Out-Law News | 15 Nov 2013 | 4:57 pm | 3 min. read
The agreement came after a day of negotiations between representatives of the 'trilogue' of the European Commission, European Parliament and member states. Although the final text of the Omnibus II Directive has not yet been published, Internal Market Commissioner Michel Barnier said that the agreement was "a very important step towards the introduction of a modern and risk-based solvency regime" for the industry.
"Omnibus II contains important provisions that should allow the insurance industry to continue offering long term guaranteed products (typically life insurance policies being paid out in a lump sum when the policy holder reaches a certain age or in the form of annuities)," he said. "This kind of policy is an essential part of retirement planning for citizens in many member states."
"Moreover, it will ensure that insurance companies in general and life assurance companies in particular can match these long-term liabilities with investments in long-term assets such as infrastructure projects. The agreement also contains measures to alleviate the burden for small and medium-sized insurers in the area of reporting," he said.
The final text must be approved by member states and the European Parliament voting in full. A plenary vote is due to be held in the European Parliament next week which will formally postpone the introduction of the new regime until 2016.
"This agreement was crucial and long-awaited but it will not satisfy some insurers as extra capital may still be needed as a result," said insurance law expert Bruno Geiringer of Pinsent Masons, the law firm behind Out-Law.com. "Nevertheless, this is a very significant development for insurers."
"It now means the path is clear for a January 2016 implementation of the new risk-based capital regime although the level II and level III texts, which will fix most of the technical details, have yet to be agreed and will need to be so before the Solvency II regime can come into force. However, the transposition date has been put back to March 2015 so this gives an additional small breathing space to complete the job," he said.
The Solvency II regime sets out stronger risk management requirements for European insurers and dictates how much capital firms must hold in relation to their liabilities. Once approved, the Omnibus II Directive will set the date of entry into force of the new regime as well as the scope of technical standards, including capital and supervision requirements, to be prepared by the European Insurance and Occupational Pensions Authority (EIOPA).
Approval of the legislation, which was originally scheduled to come into force last year, has undergone multiple delays leading to considerable confusion from the insurance industry and national regulators. The European Parliament and member states have now backed the Commission's proposal of October that the new regime will come into force on 1 January 2016. Member states will be required to implement the rules into their national laws by March 2015.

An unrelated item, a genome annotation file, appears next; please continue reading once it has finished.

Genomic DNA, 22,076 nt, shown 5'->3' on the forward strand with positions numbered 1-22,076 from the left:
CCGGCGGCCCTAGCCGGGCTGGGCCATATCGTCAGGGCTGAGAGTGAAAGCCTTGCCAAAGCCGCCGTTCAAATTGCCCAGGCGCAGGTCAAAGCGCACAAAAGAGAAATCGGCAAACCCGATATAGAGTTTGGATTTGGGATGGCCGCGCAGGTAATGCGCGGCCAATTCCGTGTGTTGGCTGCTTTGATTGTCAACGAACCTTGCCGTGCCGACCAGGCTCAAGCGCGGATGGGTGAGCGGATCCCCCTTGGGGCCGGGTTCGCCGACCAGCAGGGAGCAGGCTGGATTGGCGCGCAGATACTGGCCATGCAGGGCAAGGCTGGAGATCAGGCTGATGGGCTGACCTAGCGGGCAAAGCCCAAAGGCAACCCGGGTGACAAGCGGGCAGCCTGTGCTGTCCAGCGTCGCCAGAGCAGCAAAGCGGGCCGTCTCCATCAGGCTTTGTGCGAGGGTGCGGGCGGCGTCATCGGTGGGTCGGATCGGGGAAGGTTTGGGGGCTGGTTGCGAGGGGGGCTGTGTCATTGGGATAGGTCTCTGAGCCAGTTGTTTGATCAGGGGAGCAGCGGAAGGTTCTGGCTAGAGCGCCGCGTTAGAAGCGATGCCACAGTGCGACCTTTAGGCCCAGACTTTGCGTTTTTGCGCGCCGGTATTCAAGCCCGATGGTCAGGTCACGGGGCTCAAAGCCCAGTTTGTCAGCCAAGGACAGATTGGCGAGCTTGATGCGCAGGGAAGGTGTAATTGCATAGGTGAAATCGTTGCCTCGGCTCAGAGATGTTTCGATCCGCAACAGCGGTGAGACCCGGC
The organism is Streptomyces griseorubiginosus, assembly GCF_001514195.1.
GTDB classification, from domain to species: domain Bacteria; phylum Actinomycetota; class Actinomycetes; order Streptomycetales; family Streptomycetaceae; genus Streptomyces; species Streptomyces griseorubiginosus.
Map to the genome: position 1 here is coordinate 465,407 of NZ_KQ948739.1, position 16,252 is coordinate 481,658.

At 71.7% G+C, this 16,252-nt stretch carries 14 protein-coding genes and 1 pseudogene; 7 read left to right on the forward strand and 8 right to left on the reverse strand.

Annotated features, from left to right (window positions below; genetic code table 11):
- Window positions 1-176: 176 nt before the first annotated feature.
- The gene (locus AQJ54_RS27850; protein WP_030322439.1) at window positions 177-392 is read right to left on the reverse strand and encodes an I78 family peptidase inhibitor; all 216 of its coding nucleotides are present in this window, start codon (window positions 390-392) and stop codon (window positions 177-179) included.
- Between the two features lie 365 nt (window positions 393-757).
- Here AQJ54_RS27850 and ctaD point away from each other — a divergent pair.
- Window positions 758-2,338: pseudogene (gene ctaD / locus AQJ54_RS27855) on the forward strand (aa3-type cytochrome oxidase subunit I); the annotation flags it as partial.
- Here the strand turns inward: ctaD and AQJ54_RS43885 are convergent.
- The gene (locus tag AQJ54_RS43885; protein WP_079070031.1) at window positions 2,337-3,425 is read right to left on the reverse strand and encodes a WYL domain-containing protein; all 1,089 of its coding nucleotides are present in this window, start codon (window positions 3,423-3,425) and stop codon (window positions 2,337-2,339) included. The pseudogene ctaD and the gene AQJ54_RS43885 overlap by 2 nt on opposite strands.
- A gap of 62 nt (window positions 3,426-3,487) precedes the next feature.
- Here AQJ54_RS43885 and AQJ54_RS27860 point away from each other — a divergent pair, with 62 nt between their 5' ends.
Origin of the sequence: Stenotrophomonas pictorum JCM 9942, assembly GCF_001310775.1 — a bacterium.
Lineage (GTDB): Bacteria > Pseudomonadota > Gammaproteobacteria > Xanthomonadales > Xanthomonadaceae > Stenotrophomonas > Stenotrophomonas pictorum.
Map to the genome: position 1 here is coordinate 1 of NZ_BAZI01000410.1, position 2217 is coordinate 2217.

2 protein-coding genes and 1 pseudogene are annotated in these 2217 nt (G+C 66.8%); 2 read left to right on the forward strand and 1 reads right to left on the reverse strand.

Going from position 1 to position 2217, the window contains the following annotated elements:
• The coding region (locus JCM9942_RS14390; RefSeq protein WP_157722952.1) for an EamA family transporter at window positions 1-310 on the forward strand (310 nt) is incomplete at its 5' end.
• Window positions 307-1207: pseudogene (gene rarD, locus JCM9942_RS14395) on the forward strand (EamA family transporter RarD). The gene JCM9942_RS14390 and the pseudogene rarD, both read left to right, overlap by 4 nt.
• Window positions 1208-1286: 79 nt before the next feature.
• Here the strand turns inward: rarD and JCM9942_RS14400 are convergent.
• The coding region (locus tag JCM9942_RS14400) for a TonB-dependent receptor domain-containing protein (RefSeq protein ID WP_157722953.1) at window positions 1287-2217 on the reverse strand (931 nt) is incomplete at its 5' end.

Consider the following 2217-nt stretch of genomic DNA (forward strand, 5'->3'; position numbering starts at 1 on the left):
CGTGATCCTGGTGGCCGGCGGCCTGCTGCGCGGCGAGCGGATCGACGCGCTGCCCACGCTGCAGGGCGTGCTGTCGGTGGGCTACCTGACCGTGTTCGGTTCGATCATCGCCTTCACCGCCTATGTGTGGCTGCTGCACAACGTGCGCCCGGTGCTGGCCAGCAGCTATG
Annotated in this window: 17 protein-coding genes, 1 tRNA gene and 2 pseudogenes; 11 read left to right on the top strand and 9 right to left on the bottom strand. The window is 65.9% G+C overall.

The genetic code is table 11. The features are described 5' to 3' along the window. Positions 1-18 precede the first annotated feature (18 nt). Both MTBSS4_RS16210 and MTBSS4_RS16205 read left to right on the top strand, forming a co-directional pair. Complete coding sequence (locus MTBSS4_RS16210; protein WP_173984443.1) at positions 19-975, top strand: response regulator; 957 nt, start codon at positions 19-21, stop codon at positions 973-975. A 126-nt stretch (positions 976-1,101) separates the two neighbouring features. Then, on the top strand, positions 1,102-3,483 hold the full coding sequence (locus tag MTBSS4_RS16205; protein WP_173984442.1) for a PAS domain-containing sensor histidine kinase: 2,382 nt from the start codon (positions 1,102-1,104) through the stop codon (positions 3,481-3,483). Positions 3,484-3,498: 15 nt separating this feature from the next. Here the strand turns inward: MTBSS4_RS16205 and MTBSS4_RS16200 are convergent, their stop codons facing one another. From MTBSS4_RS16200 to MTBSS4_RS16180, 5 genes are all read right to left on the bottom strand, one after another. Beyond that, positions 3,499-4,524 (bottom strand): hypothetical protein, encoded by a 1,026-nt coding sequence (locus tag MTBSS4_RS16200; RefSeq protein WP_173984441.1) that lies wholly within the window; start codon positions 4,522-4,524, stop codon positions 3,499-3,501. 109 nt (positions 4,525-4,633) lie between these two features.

The final agreement contains compromises on the size of insurers' 'long-term guarantees', or the size of the capital buffer that they would need to hold for longer term policies. Although insurers will still be required to hold more buffer capital than they do at present and take "more realistic" views of their liabilities, the agreed requirements have been lessened to acknowledge that these insurers are less affected than others by sudden and severe market shocks, according to the European Parliament's Economic and Monetary Affairs Committee (ECON).
Transitional provisions on how the equivalence of 'third country' regulatory rules have also been provided in the final text. Once the new regime is in force, the Commission will be able to decide that a third country's system is "provisionally equivalent" to that in the EU for 10 years, with the possibility to renew its decision. The final text includes a set of criteria against which "broad equivalence" will be measured.
The agreed text also gives EIOPA a stronger role in its relations with national authorities, and the power to decide when "exceptional circumstances" allowing for a relaxation of the rules exist. EIOPA will also have the power to request more information from member states on how they have implemented the different parts of the legislation to ensure compliance.
In a statement, EIOPA welcomed the agreement and the accompanying "clarity" over the implementation of the new regime.
"The agreement is of extreme importance for EIOPA as a European institution, because it allows the Authority to fully perform its tasks related to the promotion of supervisory convergence and consistent supervisory practices," it said.